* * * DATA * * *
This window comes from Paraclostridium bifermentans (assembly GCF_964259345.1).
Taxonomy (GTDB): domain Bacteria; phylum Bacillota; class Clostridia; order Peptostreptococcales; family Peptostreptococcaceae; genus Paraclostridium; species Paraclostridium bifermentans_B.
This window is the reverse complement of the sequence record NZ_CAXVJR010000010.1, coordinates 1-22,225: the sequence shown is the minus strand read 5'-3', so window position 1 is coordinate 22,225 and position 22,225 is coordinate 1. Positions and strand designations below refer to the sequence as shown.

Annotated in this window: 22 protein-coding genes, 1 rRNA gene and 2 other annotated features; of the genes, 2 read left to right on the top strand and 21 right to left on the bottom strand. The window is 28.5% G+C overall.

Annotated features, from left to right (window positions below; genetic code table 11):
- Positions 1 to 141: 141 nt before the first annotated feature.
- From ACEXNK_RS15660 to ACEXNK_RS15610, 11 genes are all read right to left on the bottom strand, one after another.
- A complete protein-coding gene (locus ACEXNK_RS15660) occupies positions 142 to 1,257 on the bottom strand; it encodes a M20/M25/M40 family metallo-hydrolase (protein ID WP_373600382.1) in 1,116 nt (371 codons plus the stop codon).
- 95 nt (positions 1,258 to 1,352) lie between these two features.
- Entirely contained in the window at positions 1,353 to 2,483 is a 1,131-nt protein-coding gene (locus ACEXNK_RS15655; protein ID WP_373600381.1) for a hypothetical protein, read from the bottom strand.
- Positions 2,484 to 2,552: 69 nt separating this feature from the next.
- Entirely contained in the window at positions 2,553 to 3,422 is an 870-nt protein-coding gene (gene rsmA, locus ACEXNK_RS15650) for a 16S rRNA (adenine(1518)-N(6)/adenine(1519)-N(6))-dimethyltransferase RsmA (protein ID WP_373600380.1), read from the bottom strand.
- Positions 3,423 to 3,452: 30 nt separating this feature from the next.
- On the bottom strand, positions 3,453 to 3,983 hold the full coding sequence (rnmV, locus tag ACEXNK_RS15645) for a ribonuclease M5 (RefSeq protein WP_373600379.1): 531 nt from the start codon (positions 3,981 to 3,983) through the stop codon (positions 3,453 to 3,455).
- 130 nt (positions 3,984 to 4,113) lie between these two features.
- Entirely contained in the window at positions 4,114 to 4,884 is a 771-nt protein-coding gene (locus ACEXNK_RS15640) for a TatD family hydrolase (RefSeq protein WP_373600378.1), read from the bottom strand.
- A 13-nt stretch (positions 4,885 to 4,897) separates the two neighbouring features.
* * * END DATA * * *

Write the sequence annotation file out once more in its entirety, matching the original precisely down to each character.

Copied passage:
This window comes from Paraclostridium bifermentans (assembly GCF_964259345.1).
Taxonomy (GTDB): domain Bacteria; phylum Bacillota; class Clostridia; order Peptostreptococcales; family Peptostreptococcaceae; genus Paraclostridium; species Paraclostridium bifermentans_B.
This window is the reverse complement of the sequence record NZ_CAXVJR010000010.1, coordinates 1-22,225: the sequence shown is the minus strand read 5'-3', so window position 1 is coordinate 22,225 and position 22,225 is coordinate 1. Positions and strand designations below refer to the sequence as shown.

Annotated in this window: 22 protein-coding genes, 1 rRNA gene and 2 other annotated features; of the genes, 2 read left to right on the top strand and 21 right to left on the bottom strand. The window is 28.5% G+C overall.

Annotated features, from left to right (window positions below; genetic code table 11):
- Positions 1 to 141: 141 nt before the first annotated feature.
- From ACEXNK_RS15660 to ACEXNK_RS15610, 11 genes are all read right to left on the bottom strand, one after another.
- A complete protein-coding gene (locus ACEXNK_RS15660) occupies positions 142 to 1,257 on the bottom strand; it encodes a M20/M25/M40 family metallo-hydrolase (protein ID WP_373600382.1) in 1,116 nt (371 codons plus the stop codon).
- 95 nt (positions 1,258 to 1,352) lie between these two features.
- Entirely contained in the window at positions 1,353 to 2,483 is a 1,131-nt protein-coding gene (locus ACEXNK_RS15655; protein ID WP_373600381.1) for a hypothetical protein, read from the bottom strand.
- Positions 2,484 to 2,552: 69 nt separating this feature from the next.
- Entirely contained in the window at positions 2,553 to 3,422 is an 870-nt protein-coding gene (gene rsmA, locus ACEXNK_RS15650) for a 16S rRNA (adenine(1518)-N(6)/adenine(1519)-N(6))-dimethyltransferase RsmA (protein ID WP_373600380.1), read from the bottom strand.
- Positions 3,423 to 3,452: 30 nt separating this feature from the next.
- On the bottom strand, positions 3,453 to 3,983 hold the full coding sequence (rnmV, locus tag ACEXNK_RS15645) for a ribonuclease M5 (RefSeq protein WP_373600379.1): 531 nt from the start codon (positions 3,981 to 3,983) through the stop codon (positions 3,453 to 3,455).
- 130 nt (positions 3,984 to 4,113) lie between these two features.
- Entirely contained in the window at positions 4,114 to 4,884 is a 771-nt protein-coding gene (locus ACEXNK_RS15640) for a TatD family hydrolase (RefSeq protein WP_373600378.1), read from the bottom strand.
- A 13-nt stretch (positions 4,885 to 4,897) separates the two neighbouring features.